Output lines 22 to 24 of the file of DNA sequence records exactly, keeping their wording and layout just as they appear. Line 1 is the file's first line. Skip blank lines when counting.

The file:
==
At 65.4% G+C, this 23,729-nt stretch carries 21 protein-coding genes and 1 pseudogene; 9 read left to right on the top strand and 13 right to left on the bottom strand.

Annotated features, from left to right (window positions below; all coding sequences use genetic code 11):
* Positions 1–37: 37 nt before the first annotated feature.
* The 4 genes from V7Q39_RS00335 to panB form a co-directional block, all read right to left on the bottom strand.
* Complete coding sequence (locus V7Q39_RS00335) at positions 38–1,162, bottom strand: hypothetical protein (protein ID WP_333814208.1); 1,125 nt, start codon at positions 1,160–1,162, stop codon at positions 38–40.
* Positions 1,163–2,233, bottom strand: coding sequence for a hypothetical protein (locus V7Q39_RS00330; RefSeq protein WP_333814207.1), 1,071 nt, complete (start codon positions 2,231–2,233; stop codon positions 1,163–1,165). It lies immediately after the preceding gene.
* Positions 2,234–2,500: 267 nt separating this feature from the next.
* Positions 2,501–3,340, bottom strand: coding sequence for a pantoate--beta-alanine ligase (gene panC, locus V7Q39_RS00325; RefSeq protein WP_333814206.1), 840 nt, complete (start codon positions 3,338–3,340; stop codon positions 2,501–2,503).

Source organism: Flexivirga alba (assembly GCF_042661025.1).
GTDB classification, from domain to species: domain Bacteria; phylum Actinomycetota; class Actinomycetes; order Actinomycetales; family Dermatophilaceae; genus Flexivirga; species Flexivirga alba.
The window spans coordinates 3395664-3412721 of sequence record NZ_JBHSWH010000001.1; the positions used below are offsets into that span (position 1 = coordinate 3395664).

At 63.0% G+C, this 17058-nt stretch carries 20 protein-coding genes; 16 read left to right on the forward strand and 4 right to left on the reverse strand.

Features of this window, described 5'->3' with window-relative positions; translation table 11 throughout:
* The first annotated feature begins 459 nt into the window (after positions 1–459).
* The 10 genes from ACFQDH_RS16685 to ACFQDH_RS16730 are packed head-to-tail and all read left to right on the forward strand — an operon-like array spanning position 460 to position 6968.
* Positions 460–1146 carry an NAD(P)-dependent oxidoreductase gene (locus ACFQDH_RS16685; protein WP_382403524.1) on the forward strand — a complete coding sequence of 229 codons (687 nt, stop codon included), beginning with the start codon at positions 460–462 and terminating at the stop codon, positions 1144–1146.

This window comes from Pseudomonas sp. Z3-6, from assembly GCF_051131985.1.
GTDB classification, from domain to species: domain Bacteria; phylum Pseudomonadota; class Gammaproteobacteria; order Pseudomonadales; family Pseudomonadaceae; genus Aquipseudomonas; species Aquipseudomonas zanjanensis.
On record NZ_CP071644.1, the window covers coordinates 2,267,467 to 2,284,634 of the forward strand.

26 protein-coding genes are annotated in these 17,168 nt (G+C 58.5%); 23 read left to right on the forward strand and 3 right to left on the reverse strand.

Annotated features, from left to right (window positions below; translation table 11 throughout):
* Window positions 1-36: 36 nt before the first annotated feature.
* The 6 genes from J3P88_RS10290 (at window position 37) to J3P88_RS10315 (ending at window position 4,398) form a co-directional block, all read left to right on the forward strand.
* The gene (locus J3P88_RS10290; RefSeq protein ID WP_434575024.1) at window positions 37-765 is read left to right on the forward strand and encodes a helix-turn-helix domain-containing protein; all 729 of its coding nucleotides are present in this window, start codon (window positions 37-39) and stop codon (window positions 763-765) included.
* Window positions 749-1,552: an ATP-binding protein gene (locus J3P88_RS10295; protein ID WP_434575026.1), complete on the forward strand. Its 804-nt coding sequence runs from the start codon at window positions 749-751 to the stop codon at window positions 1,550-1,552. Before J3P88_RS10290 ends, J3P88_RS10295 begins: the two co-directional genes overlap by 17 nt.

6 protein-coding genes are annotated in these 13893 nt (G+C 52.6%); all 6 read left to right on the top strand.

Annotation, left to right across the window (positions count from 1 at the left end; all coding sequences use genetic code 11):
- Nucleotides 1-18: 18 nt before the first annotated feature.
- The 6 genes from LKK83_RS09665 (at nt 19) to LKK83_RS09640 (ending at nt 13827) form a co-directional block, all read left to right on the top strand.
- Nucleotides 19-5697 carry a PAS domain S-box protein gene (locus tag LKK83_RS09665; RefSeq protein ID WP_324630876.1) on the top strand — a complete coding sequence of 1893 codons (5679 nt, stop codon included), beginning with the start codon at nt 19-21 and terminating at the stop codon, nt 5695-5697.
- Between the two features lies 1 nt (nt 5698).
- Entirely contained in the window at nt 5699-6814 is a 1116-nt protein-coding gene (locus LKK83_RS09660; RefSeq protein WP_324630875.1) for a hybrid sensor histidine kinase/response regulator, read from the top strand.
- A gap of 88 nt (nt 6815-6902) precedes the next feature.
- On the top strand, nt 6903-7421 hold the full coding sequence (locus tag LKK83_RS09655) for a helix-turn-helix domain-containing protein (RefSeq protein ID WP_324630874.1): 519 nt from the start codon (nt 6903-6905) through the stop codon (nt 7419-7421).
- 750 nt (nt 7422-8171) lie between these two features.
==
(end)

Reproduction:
* Window positions 1-36: 36 nt before the first annotated feature.
* The 6 genes from J3P88_RS10290 (at window position 37) to J3P88_RS10315 (ending at window position 4,398) form a co-directional block, all read left to right on the forward strand.
* The gene (locus J3P88_RS10290; RefSeq protein ID WP_434575024.1) at window positions 37-765 is read left to right on the forward strand and encodes a helix-turn-helix domain-containing protein; all 729 of its coding nucleotides are present in this window, start codon (window positions 37-39) and stop codon (window positions 763-765) included.